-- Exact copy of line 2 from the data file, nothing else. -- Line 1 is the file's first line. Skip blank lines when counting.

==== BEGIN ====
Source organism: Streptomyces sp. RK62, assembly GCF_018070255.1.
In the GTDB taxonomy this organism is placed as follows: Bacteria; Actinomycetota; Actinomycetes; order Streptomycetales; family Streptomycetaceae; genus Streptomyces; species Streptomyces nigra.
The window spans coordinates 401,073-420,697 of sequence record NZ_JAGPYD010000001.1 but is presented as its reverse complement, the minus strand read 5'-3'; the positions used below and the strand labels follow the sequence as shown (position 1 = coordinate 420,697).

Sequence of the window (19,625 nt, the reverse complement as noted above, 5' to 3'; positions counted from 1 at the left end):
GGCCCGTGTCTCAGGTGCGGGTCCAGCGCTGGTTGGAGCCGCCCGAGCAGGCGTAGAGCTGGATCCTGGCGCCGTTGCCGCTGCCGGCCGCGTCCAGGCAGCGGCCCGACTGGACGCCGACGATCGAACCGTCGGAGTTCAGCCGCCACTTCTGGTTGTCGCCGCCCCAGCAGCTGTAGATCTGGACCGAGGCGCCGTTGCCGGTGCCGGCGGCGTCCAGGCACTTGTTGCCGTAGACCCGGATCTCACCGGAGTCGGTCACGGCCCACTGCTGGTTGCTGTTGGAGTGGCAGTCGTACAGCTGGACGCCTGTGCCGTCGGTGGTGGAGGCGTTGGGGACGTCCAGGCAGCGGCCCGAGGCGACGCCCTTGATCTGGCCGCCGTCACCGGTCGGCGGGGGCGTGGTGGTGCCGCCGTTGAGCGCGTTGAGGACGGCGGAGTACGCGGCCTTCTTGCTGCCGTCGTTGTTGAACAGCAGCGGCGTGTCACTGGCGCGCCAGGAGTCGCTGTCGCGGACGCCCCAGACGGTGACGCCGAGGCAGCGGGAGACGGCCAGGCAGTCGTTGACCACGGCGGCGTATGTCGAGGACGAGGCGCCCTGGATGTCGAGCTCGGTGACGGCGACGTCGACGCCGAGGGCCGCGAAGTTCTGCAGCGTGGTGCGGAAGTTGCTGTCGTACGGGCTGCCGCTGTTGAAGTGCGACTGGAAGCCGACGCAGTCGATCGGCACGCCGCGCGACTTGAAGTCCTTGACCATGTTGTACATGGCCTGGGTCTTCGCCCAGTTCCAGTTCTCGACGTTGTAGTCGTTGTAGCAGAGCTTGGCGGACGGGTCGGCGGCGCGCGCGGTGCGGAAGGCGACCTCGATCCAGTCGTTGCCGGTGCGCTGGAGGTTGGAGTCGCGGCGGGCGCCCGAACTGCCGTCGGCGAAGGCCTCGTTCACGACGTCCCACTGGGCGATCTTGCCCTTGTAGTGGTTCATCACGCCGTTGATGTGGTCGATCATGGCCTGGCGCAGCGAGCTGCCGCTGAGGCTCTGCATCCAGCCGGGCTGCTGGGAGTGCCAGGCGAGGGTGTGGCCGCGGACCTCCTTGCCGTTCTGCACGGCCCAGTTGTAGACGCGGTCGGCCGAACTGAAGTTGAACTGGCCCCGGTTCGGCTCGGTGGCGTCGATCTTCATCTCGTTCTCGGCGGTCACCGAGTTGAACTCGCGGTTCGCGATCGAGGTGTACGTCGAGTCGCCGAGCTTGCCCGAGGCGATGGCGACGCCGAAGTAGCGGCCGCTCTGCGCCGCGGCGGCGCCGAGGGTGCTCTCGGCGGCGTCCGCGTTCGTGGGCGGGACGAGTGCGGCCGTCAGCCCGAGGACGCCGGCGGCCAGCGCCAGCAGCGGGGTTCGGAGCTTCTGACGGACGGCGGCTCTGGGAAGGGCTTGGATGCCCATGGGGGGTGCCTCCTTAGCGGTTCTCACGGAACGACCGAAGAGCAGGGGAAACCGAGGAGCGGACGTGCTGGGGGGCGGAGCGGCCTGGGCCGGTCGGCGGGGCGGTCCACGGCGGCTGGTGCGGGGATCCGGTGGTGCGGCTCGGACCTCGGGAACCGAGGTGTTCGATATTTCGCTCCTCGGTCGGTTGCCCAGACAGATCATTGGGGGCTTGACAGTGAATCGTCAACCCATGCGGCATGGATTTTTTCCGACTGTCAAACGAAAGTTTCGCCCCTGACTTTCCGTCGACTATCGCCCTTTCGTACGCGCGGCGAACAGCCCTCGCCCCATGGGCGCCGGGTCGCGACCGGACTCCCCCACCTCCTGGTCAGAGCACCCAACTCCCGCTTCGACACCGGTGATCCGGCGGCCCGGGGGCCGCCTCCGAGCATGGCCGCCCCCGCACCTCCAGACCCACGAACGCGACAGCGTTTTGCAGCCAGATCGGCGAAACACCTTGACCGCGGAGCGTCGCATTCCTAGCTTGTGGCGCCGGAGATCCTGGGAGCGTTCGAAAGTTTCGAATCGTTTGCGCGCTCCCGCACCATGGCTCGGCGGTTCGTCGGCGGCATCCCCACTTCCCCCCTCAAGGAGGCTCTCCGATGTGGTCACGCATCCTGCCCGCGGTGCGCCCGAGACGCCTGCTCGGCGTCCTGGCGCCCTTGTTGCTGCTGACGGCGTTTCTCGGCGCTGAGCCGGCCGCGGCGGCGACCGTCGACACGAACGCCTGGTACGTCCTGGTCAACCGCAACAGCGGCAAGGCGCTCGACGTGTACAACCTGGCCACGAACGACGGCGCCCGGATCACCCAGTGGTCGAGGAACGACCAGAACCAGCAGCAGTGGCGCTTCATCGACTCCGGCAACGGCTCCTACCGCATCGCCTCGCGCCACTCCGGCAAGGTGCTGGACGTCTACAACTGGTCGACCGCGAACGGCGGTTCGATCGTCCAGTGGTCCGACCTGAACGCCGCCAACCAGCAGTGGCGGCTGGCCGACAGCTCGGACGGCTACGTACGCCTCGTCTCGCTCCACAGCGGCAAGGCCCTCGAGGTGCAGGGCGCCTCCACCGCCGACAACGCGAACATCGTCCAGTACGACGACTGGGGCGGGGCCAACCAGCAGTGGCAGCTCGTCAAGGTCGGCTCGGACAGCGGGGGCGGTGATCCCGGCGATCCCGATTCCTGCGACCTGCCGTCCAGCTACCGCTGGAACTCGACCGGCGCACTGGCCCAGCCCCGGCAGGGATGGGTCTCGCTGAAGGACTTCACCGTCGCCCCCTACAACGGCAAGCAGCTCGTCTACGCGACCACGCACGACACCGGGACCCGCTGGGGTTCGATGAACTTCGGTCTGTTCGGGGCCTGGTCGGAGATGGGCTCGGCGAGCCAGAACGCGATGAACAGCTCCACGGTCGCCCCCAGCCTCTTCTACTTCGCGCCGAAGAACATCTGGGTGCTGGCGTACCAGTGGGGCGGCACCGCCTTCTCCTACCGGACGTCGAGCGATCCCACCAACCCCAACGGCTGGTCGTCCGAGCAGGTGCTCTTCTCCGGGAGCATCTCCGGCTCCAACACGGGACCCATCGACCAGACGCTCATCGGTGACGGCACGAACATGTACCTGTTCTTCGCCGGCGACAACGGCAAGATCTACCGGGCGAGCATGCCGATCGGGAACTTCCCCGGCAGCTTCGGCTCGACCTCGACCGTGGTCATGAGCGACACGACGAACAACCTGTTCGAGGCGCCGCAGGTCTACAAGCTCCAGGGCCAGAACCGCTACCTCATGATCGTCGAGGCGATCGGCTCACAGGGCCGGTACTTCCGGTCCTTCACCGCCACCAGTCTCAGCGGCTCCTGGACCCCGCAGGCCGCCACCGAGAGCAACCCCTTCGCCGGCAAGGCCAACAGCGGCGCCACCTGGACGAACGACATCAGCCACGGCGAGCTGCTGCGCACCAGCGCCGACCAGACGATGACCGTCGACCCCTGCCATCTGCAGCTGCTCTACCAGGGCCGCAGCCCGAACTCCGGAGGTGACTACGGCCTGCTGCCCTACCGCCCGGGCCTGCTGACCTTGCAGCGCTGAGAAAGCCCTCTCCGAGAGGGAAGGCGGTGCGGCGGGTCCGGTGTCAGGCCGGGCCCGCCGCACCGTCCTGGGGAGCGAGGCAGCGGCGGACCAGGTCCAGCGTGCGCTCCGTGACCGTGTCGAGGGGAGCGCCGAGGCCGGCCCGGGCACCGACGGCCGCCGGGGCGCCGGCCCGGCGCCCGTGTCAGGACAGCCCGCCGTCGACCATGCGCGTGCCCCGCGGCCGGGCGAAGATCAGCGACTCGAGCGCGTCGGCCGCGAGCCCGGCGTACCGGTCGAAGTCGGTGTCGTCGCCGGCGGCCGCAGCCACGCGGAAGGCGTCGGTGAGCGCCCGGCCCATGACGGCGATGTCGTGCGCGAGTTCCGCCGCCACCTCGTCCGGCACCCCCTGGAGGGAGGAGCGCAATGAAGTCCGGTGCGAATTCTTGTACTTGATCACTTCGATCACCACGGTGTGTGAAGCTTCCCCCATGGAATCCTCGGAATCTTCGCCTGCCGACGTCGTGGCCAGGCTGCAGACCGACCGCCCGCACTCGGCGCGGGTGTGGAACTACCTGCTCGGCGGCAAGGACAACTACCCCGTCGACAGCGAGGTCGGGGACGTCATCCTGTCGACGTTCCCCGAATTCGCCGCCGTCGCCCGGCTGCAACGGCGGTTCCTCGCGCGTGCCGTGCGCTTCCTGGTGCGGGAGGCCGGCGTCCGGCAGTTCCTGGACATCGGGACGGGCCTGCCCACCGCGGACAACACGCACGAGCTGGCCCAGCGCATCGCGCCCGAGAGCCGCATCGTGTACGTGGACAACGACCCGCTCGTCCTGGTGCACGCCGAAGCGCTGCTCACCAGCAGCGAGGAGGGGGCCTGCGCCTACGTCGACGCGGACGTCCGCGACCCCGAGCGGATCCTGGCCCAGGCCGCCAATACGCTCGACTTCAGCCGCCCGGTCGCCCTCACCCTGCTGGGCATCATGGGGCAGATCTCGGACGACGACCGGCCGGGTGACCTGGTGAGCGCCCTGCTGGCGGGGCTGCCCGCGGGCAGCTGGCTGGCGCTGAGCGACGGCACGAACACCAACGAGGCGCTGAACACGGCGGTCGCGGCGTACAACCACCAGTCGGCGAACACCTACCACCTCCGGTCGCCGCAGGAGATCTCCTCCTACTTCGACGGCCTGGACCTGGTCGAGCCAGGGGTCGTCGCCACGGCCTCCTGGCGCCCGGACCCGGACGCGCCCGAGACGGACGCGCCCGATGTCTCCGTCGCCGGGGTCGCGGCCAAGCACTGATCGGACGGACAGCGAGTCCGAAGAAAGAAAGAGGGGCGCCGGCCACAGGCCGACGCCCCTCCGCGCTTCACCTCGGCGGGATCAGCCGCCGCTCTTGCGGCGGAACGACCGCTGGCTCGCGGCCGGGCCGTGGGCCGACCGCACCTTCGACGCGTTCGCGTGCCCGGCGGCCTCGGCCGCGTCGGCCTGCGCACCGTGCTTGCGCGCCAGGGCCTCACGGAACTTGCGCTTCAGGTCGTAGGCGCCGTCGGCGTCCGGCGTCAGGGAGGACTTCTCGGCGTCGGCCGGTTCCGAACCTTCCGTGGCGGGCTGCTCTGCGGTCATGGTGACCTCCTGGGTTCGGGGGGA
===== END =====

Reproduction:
In the GTDB taxonomy this organism is placed as follows: Bacteria; Actinomycetota; Actinomycetes; order Streptomycetales; family Streptomycetaceae; genus Streptomyces; species Streptomyces nigra.